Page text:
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Why GaymerX Is Important: The First LGBTQ Gaming Convention

Posted on Monday, July 15 @ 17:27:31 Eastern by ryanbates


Avila, 21, agrees. “As a straight female gamer, I do find myself bearing many slurs and gender-targeted taunts. I do feel that the gaming community treats the LGBTQ* and female members of its community with more or less equal disdain. One can be taunted for being gay as an insult to player ability, but also for being female—and God help you if you reveal that you actually have ovaries.”
 
Avila takes pride in the fact that GaymerX will be her first major gaming convention:

Consider the two other big gaming conventions/trade shows I've always dreamed of attending: PAX and E3. PAX is great, but the recent brouhaha with Gabe's cisprivilege was discouraging, as have been many of Penny Arcade's other responses to similar scenarios—not a great paragon of the forward-thinking gaming community.

E3 has notorious trouble with sexism. GaymerX is different because I believe that it will be a massive step in the right direction. I'm personally taking shelter in that safe space. It's comforting that there's a major con that makes the big wigs in the gaming community take notice, and that it's a con devoted to equality.

For Lucas, the decision to fly across an entire ocean was near-instant. “I knew as soon as I'd read the Kickstarter that I wanted to go, and decided to worry about the little details—like the four-figure plane ticket bill—later. It felt to me like it was something special, something that I really wanted to be a part of, moreso with it being the first of its kind.”
 
In part, says Lucas, the decision was fueled by the chance to meet other gaymers in person. “I think it's because there's something of a commonality between gay people that leads to a feeling of comfort,” he reasons. “That's not to say we all get on great all the time, of course, and we all have our differences, but I find it easier to break the ice and easier to relax around people when I know I can be myself without worrying about having to defend my way of life.”
 
Las Vegas-area life coach Show'Chi Drake believes that this comfort could—and should—spread through gaming culture as a whole. Speaking of the August convention, Drake says that it “brings awareness first and foremost. GaymerX says, 'Yes, we live an alternative lifestyle—but we're gamers too.' It says that yes, we exist. Yes, it's okay to be a member of the LGBTQ* community and be a gamer... overall, though, we are all gamers and you're welcome to join us as such, as gamers. No matter your orientation, games are something we all have in common and it's okay to cool with us.”
 
And while finding similarities is good, Rocca, who identifies as genderqueer, believes that noticing differences and appreciating them are also good. “I think the big takeaway,” says Rocca, “is going to be mainly that while most game conventions follow the same formula of what sorts of things to feature and headline, there is a whole world within the game industry that isn't being given attention. We want to make sure people have a new experience and learn that a different game convention is a good thing.”


While the convention itself might be different, the thoughts of the attendees resonate with other gamers.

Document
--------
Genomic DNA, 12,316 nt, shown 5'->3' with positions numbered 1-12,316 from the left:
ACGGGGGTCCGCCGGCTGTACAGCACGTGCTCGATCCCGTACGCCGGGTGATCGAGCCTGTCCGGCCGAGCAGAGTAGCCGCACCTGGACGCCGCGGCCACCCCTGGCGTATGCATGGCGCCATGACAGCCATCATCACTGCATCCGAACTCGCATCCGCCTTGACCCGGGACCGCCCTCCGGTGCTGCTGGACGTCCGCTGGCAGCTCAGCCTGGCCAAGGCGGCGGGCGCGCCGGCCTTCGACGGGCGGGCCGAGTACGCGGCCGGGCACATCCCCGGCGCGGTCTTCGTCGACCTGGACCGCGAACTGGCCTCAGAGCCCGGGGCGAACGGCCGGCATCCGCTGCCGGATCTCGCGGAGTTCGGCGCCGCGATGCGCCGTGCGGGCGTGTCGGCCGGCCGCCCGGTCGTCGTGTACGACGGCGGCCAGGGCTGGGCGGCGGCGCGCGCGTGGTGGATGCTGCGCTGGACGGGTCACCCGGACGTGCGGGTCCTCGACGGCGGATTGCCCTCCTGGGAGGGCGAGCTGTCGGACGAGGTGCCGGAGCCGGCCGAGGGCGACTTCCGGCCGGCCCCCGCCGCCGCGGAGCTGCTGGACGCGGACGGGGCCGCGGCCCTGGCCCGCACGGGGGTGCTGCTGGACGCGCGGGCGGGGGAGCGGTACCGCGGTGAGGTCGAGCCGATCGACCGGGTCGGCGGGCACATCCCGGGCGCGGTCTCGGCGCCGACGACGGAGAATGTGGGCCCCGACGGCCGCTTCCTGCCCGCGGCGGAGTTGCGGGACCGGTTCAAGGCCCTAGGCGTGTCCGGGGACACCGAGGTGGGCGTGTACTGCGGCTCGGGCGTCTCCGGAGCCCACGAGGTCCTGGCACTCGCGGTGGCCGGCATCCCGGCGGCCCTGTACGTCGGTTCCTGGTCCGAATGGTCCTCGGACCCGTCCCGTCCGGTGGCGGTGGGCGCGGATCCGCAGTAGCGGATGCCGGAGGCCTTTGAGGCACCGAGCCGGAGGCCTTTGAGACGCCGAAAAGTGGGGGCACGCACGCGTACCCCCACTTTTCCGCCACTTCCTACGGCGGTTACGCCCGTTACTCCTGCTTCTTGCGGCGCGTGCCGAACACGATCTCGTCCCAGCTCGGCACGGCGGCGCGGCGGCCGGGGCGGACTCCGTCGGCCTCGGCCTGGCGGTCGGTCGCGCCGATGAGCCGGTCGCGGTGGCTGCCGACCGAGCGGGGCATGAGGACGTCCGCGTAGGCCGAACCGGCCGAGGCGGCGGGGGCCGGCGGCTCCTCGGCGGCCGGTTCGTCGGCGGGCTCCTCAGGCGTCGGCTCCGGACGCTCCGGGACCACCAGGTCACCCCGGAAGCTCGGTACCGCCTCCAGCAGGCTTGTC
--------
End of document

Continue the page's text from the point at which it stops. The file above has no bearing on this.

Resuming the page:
Lucas is co-hosting the Pokémon meet and greet, and has gone as far as to create the legendary Golden Bay City Gym, appearing once a year, according to their Facebook page. He confesses, “I'm trembling with equal parts excitement and terror.”
 
Stephenson says that his goal, “entertainment-wise, is whatever is happening that I can make it to.”
 
Avila is ready to meet “all of the lovely people from GaymerConnect, seeing Pandora Boxx, and attending panels from important figures in the gaming community, including Riot.”
 
“Not in that order,” she quickly adds, then clarifies, “I'm excited for everything.”
 
Drake sees GaymerX, and other gayming conventions, as positive progress: “I would hope that it opens the average gamer's mind a bit. There will always be folks who shy away from an event like this for their own closed-minded reasons, but for those who check it out, it can be an enlightening experience. They may even make a few friends in the process.”
 
The life coach also makes a pointed note at the positive effects on the psyche of LGBTQ gaymers. “I think it would encourage them to 'come out,' so to speak,” Drake continues. “To be proud of not only their sexual community, but to the gaming community. It lets them now that there are many others who they can identify with on the gaming level, and kick a little butt in the process. After all, true gamers strive for more competition. An event like this can only increase the competition.”
 
Lucas sees the event as bigger that just a weekend of fun. Regarding LGBTQ representation in games, he thinks that “GaymerX will actually play a big part in that through its very existence—the idea that being gay and being a gamer aren't just acceptable traits, they're things to be celebrated. If we can get that idea out there I think the future will be pretty bright, though I'd perhaps say it's a little further off than we might have liked - but worth every bit of work that'll have got us there when we arrive.”
 
Avila concludes with a final word: “Change happens on a case-by-case basis, and being a bystander never affected meaningful change.”

[Look for GameRevolution's coverage with Ryan Bates, Jessica Vazquez, Kevin Schaller, and me when we attend the inaugural GaymerX.]


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